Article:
This post by Peter Howard--perhaps too lucid for publication in the op-ed pages of a major newspaper--provides some very useful historical perspective on the current conflict in Lebanon. Howard writes, "The situation today has many echoes of the past. This is Israel's fifth major military incursion into Lebanon--1978, 1982, 1993, 1996, and now 2006--to stop a non-state terrorist organization resident in Lebanon from launching attacks against Israel." But, Howard notes, there are some significant differences between the current conflict and its historical antecedents. Read the commentary to learn more.
Meanwhile, Israeli prime minister Ehud Olmert has explicitly blamed Iran for the timing of the incident--the capture of two Israeli soldiers by Hezbollah--that prompted Israel's attack on Lebanon. And British prime minister Tony Blair has accused Iran of supplying the same weapons to insurgents in Iraq that it has supplied to Hezbollah for its war with Israel.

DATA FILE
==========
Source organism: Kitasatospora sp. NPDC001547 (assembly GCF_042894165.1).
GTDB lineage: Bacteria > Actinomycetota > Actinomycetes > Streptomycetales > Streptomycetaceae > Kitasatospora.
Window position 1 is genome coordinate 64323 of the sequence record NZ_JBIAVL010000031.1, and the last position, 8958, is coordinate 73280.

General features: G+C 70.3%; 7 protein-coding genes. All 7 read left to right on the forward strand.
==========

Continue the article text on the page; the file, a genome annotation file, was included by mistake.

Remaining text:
Thank goodness that Howard reminds us that each of the prior Israeli interventions in Lebanon "had deep connections to wider regional issues and brought fears of regional escalation." But wait. He goes on to note that "only US-led international intervention prevented that nightmare."
There is definitely a chance of regional escalation at present. It may be time for some decision-makers to go back and read the late Barbara Tuchman's The Guns of August, as President Kennedy did during the Cuban missile crisis. Ambassador Chester Bowles, who urged Soviet ambassador Anatoliy Dobrynin to read Tuchman's book, summarized its message in a memorandum to President Kennedy dated October 13, 1962: "In July 1914, men of intelligence in Russia, Germany, Austria-Hungary, France and England, all quite conscious of the forces which were feeding the approaching holocaust, found themselves enmeshed in internal pressures, commitments and precedents which left them powerless to avoid the inevitable." He added, "It would be the greatest folly in history if we were to repeat this insane process in the nuclear age."